3XPW10B17

A People’s War: A People’s Peace? : Margaret Badley

"It was argued that World War I was fought to make a “world fit for heroes” but the “People’s Peace” after that war soon became a “wasteland” in which the popular view sees families struggling with unemployment and hunger. Less well known is that as prices fell and the cost of living reduced more people than in earlier times began to see the possibility of buying a car and even home ownership rose. Despite a war to end all wars another total war broke out dragging British men, women and children in its wake. After years of fighting, bombing, rationing and evacuation the government struggled to get a battered and weary country back on its feet. How did people in Britain cope with these changes in their lives from the 30s to the 50s? We examine some of the crucial elements of these decades and the responses including hunger, unemployment and new industries in the 30s through war work, Blitz, evacuation and the role of the BBC and propaganda during the war. As an exhausted nation staggered into the 50s rationing continued but a Welfare State was helping to bolster morale. Indeed, Macmillan felt able to tell the nation in 1957 that they had “never had it so good”. "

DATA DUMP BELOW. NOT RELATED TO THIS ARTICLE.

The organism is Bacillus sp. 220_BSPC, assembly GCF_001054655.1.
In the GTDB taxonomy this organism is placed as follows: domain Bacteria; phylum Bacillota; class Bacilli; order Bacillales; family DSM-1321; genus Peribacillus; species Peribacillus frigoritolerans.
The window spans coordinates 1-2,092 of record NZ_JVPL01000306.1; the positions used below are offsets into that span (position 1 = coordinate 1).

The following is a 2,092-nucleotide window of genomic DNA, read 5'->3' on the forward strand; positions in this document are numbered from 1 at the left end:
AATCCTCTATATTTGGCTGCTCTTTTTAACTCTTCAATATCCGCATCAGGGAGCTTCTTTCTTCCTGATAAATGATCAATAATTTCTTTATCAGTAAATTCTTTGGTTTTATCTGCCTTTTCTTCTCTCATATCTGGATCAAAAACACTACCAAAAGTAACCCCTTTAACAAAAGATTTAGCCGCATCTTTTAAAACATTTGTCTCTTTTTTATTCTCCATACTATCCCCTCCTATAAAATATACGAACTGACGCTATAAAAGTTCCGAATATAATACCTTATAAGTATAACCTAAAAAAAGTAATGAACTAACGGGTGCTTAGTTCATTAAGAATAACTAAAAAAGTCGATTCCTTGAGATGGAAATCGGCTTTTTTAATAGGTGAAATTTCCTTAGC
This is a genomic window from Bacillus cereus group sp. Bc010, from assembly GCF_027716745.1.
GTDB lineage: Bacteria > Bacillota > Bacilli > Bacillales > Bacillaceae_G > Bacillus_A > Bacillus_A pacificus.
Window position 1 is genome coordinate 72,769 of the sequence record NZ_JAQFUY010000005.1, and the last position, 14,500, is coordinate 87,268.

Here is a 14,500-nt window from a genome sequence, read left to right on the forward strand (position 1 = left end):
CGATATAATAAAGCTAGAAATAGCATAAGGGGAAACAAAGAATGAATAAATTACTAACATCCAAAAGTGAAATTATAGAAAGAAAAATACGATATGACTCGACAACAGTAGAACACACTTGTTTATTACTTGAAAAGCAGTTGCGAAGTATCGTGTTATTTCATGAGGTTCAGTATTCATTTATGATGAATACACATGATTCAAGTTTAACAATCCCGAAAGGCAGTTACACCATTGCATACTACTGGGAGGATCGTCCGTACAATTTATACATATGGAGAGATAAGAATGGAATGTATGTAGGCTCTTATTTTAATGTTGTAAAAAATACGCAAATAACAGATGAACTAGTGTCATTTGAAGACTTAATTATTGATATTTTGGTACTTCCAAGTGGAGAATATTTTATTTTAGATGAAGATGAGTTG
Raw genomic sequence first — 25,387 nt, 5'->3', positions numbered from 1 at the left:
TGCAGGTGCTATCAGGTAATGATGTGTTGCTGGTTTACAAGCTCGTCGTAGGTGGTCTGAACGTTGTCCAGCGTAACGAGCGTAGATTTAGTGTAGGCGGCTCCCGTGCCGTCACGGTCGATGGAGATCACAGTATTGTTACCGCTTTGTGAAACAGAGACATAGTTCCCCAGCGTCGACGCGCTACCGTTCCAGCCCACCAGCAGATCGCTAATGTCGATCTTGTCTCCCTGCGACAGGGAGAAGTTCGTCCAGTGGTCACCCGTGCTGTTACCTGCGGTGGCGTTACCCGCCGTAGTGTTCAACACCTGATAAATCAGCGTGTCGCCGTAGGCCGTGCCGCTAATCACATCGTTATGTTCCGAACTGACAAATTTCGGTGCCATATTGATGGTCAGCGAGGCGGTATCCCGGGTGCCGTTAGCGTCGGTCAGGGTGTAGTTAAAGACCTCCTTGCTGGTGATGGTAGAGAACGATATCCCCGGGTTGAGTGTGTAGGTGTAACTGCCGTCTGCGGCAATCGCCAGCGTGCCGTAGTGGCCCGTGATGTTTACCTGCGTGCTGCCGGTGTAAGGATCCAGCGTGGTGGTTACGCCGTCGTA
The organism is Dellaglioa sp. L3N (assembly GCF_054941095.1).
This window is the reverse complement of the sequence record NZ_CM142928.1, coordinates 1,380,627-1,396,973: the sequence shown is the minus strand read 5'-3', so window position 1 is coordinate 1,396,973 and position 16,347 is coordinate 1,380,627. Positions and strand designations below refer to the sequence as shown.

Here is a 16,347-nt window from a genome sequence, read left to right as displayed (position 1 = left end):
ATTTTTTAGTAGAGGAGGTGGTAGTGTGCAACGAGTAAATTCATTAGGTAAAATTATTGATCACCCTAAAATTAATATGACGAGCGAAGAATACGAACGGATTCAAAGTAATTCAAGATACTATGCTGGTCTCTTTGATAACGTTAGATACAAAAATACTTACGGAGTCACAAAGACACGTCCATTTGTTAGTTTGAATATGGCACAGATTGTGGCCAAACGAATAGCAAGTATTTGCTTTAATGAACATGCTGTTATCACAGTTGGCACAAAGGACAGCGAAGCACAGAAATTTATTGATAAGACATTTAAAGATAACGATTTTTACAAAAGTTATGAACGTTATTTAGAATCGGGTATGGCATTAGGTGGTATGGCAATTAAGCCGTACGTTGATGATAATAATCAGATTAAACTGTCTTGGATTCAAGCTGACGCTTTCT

Tutor: Margaret Badley

"Margaret Badley MA PGCE has degrees in History and in Government and Politics. Among a number of roles, she was formerly Course Leader in MA War in History and later Head of Education Studies at De Montfort University and a local broadcaster. "